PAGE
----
Policy coherence for development to reduce world hunger

Langue(s) : Anglais

Olivier De Schutter, United Nations Special Rapporteur on the Right to Food

This brochure comes at the right time. For too many years, “food security” has been understood as relying on the provision of food aid to regions in crisis, or even as coming from the dumping, on international markets, of foodstuffs that are inexpensive because generously subsidized. The aid trap has sprung: the volume of aid has had to be increased all the more as these policies ruined developing countries’ less competitive local commodity chains, and these countries were pushed to open to cheap imported foodstuffs and produce commodities for export. The dependency of most least developed countries rose in worrying proportions during the 1980s and 1990s. The food price crisis of 2007-2008 revealed this model’s limits. A new direction is now needed.


The right to food is the right of each individual to feed him- or herself; for those who earn a living farming, it is also the right to do so in viable conditions that provide them with sufficient income. Basing food security policies on the right to food is therefore entirely different from a humanitarian approach. It intends to support the capacity to produce, rather than maintain dependency. It also demands participatory policies that elevate “recipients” to actors in their own destinies, and involves them in the identification of both needs and solutions. This makes it necessary to assess policies to ensure that they benefit the most vulnerable, and that they fight hunger sustainably, which simply increasing agricultural production does not allow, especially when production is concentrated between the hands of the most competitive farmers and accelerates the marginalization of all those—the vast majority—who are not.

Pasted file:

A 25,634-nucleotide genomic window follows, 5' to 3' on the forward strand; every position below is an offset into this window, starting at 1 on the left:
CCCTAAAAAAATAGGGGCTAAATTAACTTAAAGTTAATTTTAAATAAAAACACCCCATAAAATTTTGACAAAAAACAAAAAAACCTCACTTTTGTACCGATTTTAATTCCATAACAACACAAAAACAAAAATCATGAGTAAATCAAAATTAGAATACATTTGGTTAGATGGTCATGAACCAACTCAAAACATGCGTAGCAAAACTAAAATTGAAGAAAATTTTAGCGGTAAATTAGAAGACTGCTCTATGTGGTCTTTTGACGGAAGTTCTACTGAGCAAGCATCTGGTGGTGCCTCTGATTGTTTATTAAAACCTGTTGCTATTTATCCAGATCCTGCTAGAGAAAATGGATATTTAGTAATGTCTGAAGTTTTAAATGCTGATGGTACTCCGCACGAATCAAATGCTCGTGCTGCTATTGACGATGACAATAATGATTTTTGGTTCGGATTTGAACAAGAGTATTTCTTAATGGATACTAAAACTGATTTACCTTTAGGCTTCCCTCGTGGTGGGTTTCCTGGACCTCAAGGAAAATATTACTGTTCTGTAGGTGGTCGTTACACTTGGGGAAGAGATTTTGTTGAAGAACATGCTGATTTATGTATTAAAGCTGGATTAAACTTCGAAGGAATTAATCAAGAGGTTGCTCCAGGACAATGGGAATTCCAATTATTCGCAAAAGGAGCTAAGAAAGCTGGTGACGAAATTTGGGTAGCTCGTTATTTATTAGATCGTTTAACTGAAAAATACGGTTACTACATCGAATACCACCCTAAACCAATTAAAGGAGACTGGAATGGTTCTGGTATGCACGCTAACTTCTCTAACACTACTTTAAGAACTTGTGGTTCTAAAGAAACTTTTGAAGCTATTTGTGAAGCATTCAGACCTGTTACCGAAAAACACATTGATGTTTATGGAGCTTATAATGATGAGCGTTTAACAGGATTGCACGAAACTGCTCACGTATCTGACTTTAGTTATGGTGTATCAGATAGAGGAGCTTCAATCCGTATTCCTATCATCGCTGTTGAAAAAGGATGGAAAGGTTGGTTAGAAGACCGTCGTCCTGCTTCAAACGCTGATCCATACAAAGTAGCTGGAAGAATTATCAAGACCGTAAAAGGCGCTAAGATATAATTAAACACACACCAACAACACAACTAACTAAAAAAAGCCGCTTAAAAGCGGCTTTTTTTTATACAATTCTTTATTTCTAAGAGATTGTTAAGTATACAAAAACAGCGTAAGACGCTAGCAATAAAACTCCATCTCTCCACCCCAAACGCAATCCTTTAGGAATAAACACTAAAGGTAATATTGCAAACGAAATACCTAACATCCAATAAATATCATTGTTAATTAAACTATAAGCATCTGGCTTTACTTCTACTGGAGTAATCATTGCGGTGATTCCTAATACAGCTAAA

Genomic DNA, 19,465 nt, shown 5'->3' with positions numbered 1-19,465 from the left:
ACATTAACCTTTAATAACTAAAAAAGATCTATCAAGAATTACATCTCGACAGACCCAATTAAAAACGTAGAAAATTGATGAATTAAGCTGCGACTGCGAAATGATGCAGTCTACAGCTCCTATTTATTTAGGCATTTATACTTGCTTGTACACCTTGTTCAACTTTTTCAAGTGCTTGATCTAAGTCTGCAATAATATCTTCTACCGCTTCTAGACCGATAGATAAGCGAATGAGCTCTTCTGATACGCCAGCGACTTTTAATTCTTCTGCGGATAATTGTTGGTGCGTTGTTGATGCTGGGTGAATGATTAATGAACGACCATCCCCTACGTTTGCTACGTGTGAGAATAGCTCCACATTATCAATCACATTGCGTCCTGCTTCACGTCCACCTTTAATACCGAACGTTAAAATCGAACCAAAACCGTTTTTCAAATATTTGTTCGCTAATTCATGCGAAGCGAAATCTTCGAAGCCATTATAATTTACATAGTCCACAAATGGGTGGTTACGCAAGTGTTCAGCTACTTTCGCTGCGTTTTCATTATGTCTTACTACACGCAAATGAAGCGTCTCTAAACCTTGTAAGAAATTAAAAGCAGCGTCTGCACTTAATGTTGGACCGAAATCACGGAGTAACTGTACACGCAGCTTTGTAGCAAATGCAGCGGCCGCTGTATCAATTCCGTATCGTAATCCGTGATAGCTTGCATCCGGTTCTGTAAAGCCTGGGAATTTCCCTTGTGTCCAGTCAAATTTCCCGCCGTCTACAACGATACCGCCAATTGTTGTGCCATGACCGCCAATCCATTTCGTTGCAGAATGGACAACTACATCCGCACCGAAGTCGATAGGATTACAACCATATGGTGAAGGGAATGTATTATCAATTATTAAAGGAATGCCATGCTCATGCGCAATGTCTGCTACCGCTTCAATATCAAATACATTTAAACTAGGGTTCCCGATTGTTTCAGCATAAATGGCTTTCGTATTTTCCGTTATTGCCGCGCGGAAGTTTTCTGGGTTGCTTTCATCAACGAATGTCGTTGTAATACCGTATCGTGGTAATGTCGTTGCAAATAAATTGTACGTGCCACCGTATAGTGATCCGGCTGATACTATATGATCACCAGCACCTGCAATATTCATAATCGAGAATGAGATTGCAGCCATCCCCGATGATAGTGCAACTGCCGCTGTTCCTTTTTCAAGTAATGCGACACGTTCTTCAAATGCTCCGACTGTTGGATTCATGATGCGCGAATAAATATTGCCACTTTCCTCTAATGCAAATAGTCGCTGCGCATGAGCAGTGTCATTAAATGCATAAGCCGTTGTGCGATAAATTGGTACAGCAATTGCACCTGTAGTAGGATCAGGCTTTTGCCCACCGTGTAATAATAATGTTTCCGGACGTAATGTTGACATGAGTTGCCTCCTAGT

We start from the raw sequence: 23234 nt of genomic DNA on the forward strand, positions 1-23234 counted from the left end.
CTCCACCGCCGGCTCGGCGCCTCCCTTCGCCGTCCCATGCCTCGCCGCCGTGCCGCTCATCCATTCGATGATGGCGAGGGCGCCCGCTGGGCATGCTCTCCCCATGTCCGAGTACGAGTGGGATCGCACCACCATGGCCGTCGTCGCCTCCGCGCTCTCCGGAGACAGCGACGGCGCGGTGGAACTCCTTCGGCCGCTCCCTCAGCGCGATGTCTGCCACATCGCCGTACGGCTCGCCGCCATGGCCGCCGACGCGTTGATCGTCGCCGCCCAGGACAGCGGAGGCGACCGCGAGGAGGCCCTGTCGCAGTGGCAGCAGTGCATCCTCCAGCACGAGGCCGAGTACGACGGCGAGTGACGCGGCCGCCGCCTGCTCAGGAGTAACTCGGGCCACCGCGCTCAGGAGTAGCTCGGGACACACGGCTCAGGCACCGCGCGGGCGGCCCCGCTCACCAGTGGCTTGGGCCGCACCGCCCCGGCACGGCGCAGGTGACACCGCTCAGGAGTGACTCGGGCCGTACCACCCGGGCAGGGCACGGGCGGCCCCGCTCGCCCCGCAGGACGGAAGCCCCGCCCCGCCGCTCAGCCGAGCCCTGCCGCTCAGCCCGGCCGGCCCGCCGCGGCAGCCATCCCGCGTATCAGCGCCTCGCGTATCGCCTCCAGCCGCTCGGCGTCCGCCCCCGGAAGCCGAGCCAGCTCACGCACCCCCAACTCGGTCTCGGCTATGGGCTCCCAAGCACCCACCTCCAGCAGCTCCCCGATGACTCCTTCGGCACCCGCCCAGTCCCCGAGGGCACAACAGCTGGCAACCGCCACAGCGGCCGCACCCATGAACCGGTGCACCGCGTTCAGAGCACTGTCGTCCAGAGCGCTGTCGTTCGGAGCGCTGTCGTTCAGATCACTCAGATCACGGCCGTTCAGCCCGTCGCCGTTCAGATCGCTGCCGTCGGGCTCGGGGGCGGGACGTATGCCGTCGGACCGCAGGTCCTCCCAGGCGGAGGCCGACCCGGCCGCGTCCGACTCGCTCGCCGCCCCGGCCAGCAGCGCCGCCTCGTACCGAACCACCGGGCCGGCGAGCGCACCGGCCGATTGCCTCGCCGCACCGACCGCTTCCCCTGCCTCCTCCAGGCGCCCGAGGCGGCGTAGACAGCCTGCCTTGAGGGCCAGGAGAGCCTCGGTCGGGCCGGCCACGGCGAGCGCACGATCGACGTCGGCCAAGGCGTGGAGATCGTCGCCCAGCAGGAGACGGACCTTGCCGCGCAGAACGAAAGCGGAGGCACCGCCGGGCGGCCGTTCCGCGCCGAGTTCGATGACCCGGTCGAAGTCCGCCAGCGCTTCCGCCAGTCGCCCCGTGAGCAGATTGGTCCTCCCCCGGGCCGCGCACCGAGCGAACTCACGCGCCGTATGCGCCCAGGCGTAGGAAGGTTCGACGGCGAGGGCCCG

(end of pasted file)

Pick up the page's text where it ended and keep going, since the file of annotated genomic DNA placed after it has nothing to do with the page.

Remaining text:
The Lisbon Treaty strengthens the reference to human rights in the European Union’s foreign relations. It is now time to take action. It is time for the European Parliament to demand that impact assessments on the right to food precede the conclusion of the European Union’s cooperation or association agreements. It is time for development cooperation policies to be brought into line with participatory national strategies that aim to realize the right to food—strategies based on a mapping of food insecurity and that oblige governments to be accountable, as recommended in the Voluntary Guidelines to Support the Progressive Realization of the Right to Adequate Food adopted by the FAO Member States. It is time—high time—for developing countries to strengthen their capacity to feed themselves and for food aid to cease to be a substitute for agricultural production support policies. It is time to see agriculture as something other than a means to produce—to see it also as a means to increase the poorest farmers’ incomes and preserve land and the planet. It is my hope that this brochure will open the debate, and that it will serve as a guide for action.